The significance of social and emotional development is seen in every area of a child's life. A child will have a strong foundation for later development if he or she can manage personal feelings, understand others' feelings and needs, and interact positively with others. Differences in social and emotional development result from a child's inborn temperament, cultural influences, disabilities, behaviors modeled by adults, the level of security felt in a child's relationships with adults, and the opportunities provided for social interaction.
One-year-olds are just learning to recognize and manage their feelings. They experience a wide range of emotions and have tantrums when they are tired or frustrated. They may also respond to conflict by hitting, biting, screaming, or crying. One-year-olds seek autonomy and may say, "No!" to adult suggestions or insist that they, "Do it byself!" Then, moments later, they might cling to an adult's leg or ask for help.
Shows pleasure when familiar adults are nearby. Has developed close attachments with parents and other frequent caregivers; uses these relationships as a secure base to explore (e.g., digs in the sandbox but runs back to dad for a cuddle from time to time).
Knows own name. Uses "my" and "me" often, and with pride (e.g., says, "MY mama!"). Shows beginning signs of self-consciousness (e.g., hides behind a chair and looks ashamed after breaking an ornament).
Is keenly observant of others' emotional reactions. Checks parent's facial expressions (e.g., considers climbing up a ladder at the playground, but first looks back at mother's face for encouragement or warning).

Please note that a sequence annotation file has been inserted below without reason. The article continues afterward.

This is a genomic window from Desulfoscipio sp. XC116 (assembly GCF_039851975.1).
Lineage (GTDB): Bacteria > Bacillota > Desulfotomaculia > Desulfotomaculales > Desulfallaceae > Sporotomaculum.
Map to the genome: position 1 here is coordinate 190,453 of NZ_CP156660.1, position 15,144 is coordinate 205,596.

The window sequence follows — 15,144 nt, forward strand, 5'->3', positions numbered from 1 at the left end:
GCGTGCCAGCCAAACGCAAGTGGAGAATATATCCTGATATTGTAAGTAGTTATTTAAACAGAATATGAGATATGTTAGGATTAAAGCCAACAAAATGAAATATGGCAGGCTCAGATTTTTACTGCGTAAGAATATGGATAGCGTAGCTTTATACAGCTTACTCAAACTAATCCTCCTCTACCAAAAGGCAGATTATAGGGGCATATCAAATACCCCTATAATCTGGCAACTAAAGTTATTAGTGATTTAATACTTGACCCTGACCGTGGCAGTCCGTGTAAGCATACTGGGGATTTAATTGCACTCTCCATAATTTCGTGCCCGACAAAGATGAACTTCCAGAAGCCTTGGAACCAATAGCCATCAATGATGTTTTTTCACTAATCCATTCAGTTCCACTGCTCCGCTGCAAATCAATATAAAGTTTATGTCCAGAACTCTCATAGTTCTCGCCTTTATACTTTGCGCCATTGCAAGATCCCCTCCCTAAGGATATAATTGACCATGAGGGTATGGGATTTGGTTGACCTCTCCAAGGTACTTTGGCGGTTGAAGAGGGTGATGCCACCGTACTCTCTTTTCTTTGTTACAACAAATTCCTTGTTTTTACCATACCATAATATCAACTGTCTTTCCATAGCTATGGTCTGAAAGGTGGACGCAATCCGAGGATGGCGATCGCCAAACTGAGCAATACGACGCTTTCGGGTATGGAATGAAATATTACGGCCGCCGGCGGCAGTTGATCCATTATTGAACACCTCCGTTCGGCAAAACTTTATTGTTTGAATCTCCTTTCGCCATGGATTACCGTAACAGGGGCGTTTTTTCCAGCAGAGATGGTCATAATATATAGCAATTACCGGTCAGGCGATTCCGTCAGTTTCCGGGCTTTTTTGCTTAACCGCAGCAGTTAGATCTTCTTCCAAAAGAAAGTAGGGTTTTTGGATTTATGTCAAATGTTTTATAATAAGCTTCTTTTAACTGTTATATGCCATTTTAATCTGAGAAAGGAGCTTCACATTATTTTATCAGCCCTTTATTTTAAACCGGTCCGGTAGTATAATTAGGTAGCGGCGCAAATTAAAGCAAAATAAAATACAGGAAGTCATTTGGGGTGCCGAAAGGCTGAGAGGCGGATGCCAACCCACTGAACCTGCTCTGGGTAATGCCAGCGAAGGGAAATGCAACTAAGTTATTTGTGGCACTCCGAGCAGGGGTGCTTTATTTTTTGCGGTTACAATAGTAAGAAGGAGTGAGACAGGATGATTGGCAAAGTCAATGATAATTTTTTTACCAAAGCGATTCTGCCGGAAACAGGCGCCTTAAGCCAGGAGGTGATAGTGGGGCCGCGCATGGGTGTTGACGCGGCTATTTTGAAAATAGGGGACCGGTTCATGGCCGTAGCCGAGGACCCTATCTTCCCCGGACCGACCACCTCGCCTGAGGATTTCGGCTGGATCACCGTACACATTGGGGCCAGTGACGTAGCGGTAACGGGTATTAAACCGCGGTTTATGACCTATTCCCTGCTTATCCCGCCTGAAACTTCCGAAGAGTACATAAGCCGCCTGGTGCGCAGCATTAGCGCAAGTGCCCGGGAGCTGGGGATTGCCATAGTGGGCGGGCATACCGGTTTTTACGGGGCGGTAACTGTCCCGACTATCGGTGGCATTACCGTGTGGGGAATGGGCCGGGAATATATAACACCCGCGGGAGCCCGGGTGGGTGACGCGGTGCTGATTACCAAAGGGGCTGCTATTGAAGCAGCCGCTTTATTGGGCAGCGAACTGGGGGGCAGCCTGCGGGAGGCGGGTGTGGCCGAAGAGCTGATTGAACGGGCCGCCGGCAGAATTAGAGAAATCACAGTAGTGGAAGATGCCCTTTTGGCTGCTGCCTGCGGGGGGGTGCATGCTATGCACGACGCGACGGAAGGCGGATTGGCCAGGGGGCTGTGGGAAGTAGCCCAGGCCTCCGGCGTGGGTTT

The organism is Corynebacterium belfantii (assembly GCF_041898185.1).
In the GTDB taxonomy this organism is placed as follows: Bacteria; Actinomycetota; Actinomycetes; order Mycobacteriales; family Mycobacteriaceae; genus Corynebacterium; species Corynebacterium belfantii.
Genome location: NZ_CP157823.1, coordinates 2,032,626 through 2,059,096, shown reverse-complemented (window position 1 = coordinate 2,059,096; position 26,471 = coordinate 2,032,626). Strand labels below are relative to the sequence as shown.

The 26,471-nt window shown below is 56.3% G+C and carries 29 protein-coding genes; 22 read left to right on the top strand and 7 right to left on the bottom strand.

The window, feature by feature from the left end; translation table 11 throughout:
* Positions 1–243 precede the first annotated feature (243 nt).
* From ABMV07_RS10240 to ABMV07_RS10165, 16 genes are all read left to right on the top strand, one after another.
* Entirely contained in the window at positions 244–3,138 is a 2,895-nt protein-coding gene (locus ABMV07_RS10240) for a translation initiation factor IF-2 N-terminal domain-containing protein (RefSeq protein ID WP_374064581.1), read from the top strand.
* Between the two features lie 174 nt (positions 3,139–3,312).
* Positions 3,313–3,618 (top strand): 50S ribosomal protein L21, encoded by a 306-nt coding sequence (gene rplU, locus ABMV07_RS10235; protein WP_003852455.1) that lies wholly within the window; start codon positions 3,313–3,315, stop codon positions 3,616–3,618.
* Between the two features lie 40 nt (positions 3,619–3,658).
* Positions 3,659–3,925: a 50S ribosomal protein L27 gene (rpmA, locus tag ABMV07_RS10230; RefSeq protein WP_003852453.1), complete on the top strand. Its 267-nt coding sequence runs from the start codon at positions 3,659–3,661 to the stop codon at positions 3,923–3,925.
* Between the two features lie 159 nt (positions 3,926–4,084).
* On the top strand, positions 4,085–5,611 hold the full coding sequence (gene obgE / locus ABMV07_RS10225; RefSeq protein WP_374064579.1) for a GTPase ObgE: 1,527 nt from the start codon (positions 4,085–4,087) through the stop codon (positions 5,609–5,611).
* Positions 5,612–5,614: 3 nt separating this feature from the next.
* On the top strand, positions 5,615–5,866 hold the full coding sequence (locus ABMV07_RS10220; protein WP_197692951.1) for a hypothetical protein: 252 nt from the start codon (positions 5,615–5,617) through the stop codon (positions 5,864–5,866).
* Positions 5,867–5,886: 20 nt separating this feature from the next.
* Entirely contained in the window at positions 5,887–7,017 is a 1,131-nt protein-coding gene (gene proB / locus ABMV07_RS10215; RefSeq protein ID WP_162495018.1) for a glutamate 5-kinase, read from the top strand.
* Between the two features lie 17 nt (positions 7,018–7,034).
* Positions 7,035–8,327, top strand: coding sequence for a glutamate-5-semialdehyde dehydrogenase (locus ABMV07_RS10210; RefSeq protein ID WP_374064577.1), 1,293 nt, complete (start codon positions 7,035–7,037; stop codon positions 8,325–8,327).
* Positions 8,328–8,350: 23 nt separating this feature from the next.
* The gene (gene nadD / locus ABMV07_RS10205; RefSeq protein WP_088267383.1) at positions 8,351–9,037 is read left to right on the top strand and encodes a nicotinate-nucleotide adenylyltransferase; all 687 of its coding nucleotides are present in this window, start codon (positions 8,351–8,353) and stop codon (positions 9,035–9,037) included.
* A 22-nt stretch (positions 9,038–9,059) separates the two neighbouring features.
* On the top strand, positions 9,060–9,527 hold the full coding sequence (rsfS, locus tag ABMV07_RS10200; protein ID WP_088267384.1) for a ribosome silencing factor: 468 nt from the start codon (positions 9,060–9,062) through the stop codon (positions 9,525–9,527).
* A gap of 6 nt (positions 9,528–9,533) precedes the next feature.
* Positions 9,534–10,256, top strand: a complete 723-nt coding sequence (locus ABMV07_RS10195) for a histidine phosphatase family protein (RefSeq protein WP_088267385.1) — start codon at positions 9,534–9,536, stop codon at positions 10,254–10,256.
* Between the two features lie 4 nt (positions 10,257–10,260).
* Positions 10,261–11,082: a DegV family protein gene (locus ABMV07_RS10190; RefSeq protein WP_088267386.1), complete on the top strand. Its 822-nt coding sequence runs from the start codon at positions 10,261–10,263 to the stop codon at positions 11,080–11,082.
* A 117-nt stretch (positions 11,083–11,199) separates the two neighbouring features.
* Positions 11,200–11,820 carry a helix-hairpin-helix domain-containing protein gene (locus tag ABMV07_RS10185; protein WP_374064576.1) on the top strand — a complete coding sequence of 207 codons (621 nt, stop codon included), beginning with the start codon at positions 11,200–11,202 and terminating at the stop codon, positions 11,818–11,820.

Experiences a wide range of emotions (e.g., affection, frustration, fear, anger, sadness). Tends to express and act on impulses; has tantrums when tired or frustrated. With adult help, begins to use strategies to control emotional expression (e.g., goes to get teddy bear or another comfort object when upset so he or she can calm down).
Is aware of others. Enjoys exploring objects with adults as a basis for establishing relationships (e.g., plays "peek-a-boo" over and over again with grandfather).
May make simple overtures to familiar children (e.g., looks for and smiles at children at the store, offers a toy or hug to another child whether or not the gesture is welcome).
Shows "contagious distress" when others are unhappy (e.g., at child care, starts to cry when he or she sees another child crying).
When a conflict occurs with another child or adult, he or she often acts out physically or emotionally (e.g., another child grabs Sara's shovel, so she pushes the child and screams). Calms down when an adult helps resolve the conflict.